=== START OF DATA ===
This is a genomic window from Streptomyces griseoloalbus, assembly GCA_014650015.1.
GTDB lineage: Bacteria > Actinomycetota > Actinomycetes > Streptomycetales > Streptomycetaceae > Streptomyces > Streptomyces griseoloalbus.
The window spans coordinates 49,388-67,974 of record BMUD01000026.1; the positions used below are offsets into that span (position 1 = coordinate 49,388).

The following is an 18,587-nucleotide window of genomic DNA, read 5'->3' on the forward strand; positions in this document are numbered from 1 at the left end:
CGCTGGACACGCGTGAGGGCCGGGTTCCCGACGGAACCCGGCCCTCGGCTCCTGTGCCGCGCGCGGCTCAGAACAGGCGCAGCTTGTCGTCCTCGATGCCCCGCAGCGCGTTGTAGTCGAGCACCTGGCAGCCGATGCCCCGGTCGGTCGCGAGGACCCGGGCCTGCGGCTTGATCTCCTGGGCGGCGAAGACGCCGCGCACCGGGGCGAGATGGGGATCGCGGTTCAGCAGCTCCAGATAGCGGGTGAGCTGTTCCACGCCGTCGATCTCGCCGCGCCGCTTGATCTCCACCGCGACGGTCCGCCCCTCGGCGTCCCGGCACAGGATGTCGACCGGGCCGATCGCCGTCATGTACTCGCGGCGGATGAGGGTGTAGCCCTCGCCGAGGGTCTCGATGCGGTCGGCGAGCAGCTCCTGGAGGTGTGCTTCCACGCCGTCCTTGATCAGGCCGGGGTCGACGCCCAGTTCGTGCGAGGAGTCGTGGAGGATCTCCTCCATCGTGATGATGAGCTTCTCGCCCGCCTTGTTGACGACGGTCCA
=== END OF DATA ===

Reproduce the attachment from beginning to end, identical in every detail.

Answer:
This is a genomic window from Streptomyces griseoloalbus, assembly GCA_014650015.1.
GTDB lineage: Bacteria > Actinomycetota > Actinomycetes > Streptomycetales > Streptomycetaceae > Streptomyces > Streptomyces griseoloalbus.
The window spans coordinates 49,388-67,974 of record BMUD01000026.1; the positions used below are offsets into that span (position 1 = coordinate 49,388).

The following is an 18,587-nucleotide window of genomic DNA, read 5'->3' on the forward strand; positions in this document are numbered from 1 at the left end:
CGCTGGACACGCGTGAGGGCCGGGTTCCCGACGGAACCCGGCCCTCGGCTCCTGTGCCGCGCGCGGCTCAGAACAGGCGCAGCTTGTCGTCCTCGATGCCCCGCAGCGCGTTGTAGTCGAGCACCTGGCAGCCGATGCCCCGGTCGGTCGCGAGGACCCGGGCCTGCGGCTTGATCTCCTGGGCGGCGAAGACGCCGCGCACCGGGGCGAGATGGGGATCGCGGTTCAGCAGCTCCAGATAGCGGGTGAGCTGTTCCACGCCGTCGATCTCGCCGCGCCGCTTGATCTCCACCGCGACGGTCCGCCCCTCGGCGTCCCGGCACAGGATGTCGACCGGGCCGATCGCCGTCATGTACTCGCGGCGGATGAGGGTGTAGCCCTCGCCGAGGGTCTCGATGCGGTCGGCGAGCAGCTCCTGGAGGTGTGCTTCCACGCCGTCCTTGATCAGGCCGGGGTCGACGCCCAGTTCGTGCGAGGAGTCGTGGAGGATCTCCTCCATCGTGATGATGAGCTTCTCGCCCGCCTTGTTGACGACGGTCCA